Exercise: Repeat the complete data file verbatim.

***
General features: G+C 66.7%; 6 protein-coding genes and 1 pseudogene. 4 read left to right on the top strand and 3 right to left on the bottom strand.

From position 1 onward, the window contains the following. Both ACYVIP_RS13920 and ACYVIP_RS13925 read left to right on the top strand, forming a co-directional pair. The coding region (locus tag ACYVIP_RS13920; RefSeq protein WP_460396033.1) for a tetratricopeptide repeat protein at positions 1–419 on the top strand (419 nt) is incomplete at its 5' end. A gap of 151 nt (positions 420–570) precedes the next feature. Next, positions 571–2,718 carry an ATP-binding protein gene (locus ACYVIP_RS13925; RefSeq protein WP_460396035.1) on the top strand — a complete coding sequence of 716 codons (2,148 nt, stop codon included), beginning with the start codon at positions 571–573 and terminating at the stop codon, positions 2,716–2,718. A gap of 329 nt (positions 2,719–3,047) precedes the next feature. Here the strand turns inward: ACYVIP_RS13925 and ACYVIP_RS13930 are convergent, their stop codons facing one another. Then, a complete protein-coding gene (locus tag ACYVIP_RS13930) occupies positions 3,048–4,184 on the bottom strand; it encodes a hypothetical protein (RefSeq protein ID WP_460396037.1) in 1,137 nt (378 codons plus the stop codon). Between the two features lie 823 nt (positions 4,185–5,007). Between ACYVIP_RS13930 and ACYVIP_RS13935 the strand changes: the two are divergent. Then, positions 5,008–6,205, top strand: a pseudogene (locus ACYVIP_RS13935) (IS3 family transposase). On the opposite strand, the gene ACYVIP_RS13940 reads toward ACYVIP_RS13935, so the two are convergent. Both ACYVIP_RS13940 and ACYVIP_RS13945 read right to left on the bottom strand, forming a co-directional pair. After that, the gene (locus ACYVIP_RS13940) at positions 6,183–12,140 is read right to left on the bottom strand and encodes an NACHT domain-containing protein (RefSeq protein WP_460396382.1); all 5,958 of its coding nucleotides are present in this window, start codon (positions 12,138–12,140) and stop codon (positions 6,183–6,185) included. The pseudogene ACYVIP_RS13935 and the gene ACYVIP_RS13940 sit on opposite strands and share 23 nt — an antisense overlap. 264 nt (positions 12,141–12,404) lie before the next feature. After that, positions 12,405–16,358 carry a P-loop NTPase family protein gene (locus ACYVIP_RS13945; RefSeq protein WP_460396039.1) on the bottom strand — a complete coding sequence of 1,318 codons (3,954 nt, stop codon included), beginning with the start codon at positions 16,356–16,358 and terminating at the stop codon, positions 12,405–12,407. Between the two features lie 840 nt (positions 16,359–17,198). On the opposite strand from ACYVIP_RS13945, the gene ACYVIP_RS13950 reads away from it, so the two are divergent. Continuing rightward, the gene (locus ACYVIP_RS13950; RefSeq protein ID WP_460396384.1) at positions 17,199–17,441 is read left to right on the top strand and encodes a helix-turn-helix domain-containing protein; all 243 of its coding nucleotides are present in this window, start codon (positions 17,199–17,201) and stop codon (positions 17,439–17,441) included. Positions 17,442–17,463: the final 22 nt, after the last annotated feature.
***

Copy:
General features: G+C 66.7%; 6 protein-coding genes and 1 pseudogene. 4 read left to right on the top strand and 3 right to left on the bottom strand.

From position 1 onward, the window contains the following. Both ACYVIP_RS13920 and ACYVIP_RS13925 read left to right on the top strand, forming a co-directional pair. The coding region (locus tag ACYVIP_RS13920; RefSeq protein WP_460396033.1) for a tetratricopeptide repeat protein at positions 1–419 on the top strand (419 nt) is incomplete at its 5' end. A gap of 151 nt (positions 420–570) precedes the next feature. Next, positions 571–2,718 carry an ATP-binding protein gene (locus ACYVIP_RS13925; RefSeq protein WP_460396035.1) on the top strand — a complete coding sequence of 716 codons (2,148 nt, stop codon included), beginning with the start codon at positions 571–573 and terminating at the stop codon, positions 2,716–2,718. A gap of 329 nt (positions 2,719–3,047) precedes the next feature. Here the strand turns inward: ACYVIP_RS13925 and ACYVIP_RS13930 are convergent, their stop codons facing one another. Then, a complete protein-coding gene (locus tag ACYVIP_RS13930) occupies positions 3,048–4,184 on the bottom strand; it encodes a hypothetical protein (RefSeq protein ID WP_460396037.1) in 1,137 nt (378 codons plus the stop codon). Between the two features lie 823 nt (positions 4,185–5,007). Between ACYVIP_RS13930 and ACYVIP_RS13935 the strand changes: the two are divergent. Then, positions 5,008–6,205, top strand: a pseudogene (locus ACYVIP_RS13935) (IS3 family transposase). On the opposite strand, the gene ACYVIP_RS13940 reads toward ACYVIP_RS13935, so the two are convergent. Both ACYVIP_RS13940 and ACYVIP_RS13945 read right to left on the bottom strand, forming a co-directional pair. After that, the gene (locus ACYVIP_RS13940) at positions 6,183–12,140 is read right to left on the bottom strand and encodes an NACHT domain-containing protein (RefSeq protein WP_460396382.1); all 5,958 of its coding nucleotides are present in this window, start codon (positions 12,138–12,140) and stop codon (positions 6,183–6,185) included. The pseudogene ACYVIP_RS13935 and the gene ACYVIP_RS13940 sit on opposite strands and share 23 nt — an antisense overlap. 264 nt (positions 12,141–12,404) lie before the next feature. After that, positions 12,405–16,358 carry a P-loop NTPase family protein gene (locus ACYVIP_RS13945; RefSeq protein WP_460396039.1) on the bottom strand — a complete coding sequence of 1,318 codons (3,954 nt, stop codon included), beginning with the start codon at positions 16,356–16,358 and terminating at the stop codon, positions 12,405–12,407. Between the two features lie 840 nt (positions 16,359–17,198). On the opposite strand from ACYVIP_RS13945, the gene ACYVIP_RS13950 reads away from it, so the two are divergent. Continuing rightward, the gene (locus ACYVIP_RS13950; RefSeq protein ID WP_460396384.1) at positions 17,199–17,441 is read left to right on the top strand and encodes a helix-turn-helix domain-containing protein; all 243 of its coding nucleotides are present in this window, start codon (positions 17,199–17,201) and stop codon (positions 17,439–17,441) included. Positions 17,442–17,463: the final 22 nt, after the last annotated feature.